Friday, January 27, 2012
When searching for an app on the iPad, I usually sort apps by “Customer Rating.” More often than not, if an app gets terrible customer ratings, it is not worth trying. However, some of the apps we are using in the classroom are bucking this trend. An example of this is the “Documents” app we have been using. This app allows you to view and edit many types of files including text files and spreadsheets. It can download and upload files to and from Google Docs and you can also attach a file to an email. Google Docs allows multiple users the ability to modify files in real time. This is great for some situations, but not for the classroom. First of all you always need internet access and second of all it is a pain to share documents with students because you have to create a separate document for each student or group. By using Google Docs to share files, we only have to create one document and share it with the entire class. This is easy to do once you have your students set up in a group in your contacts. Then the “Documents” app allows students to download their own version of the file and modify it without having internet access. Once they modify the file, they can email it to the instructor for grading. This is working well for our needs. However, this app gets terrible reviews in the app store. You can imagine why: what makes it useful for the classroom, makes it a pain to the individual user. In order to move documents from your desktop to the iPad, you need to first upload it to Google docs and then download it to the iPad. Then you need to reverse the process or email the document back to yourself to get it back on your computer. This process is not acceptable to the average user and thus it gets bad reviews.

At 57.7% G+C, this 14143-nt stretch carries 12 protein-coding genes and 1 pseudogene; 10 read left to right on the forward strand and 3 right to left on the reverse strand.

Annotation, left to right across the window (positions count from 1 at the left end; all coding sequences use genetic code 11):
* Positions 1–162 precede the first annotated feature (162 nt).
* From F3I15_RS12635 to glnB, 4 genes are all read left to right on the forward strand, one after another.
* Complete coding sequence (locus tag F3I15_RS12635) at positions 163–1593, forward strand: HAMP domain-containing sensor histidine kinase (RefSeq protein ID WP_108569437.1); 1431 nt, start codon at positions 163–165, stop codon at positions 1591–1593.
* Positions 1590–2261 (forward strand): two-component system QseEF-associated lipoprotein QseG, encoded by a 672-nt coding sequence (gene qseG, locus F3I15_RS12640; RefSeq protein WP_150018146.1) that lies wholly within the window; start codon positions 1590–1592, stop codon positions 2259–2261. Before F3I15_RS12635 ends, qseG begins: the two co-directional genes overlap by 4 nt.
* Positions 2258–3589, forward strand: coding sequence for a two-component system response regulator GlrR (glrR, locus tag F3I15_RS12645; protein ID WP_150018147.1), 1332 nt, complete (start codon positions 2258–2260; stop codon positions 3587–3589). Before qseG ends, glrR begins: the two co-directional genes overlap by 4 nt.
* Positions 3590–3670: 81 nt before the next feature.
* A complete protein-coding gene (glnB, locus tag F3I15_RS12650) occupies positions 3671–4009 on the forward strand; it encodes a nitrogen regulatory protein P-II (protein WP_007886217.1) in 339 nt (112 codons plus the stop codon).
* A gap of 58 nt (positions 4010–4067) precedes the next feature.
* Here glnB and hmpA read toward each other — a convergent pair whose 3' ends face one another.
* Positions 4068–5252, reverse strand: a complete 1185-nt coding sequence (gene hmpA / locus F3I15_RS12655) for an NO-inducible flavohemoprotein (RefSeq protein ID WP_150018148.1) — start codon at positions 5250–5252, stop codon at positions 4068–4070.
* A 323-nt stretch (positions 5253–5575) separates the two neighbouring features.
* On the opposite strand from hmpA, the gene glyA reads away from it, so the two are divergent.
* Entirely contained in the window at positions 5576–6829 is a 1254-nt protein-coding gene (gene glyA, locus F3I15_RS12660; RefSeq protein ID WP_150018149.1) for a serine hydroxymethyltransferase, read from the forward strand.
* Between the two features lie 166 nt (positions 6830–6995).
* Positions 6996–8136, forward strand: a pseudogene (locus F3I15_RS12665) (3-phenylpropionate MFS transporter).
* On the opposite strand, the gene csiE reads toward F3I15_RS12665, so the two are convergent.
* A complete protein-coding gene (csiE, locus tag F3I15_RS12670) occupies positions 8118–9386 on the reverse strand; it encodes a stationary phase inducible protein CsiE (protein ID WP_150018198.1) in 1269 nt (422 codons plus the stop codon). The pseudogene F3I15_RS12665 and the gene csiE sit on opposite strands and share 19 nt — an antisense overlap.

Note: The “Documents” app does actually provide a pretty nice way to move files back and forth from the iPad. As long as you are connected to wifi the app will provide you with a URL to type into your browser that gives your direct access to the files on the app. You can upload or download files. This feature is not very intuitive so I imagine many users miss it.
Note2: There is a free version and a $0.99 version of the app. So far, one difference we have noticed between the two is that the free version limits a spreadsheet to 11 columns and 50 rows. The $0.99 version seems to be unlimited.
Wednesday, January 25, 2012
The students could make choices about the different characters of their home, and two values would be summed: 1) an energy efficiency and 2) a total cost to build the home. Students would then have to make choices about whether or not the building decisions they make also make economic sense.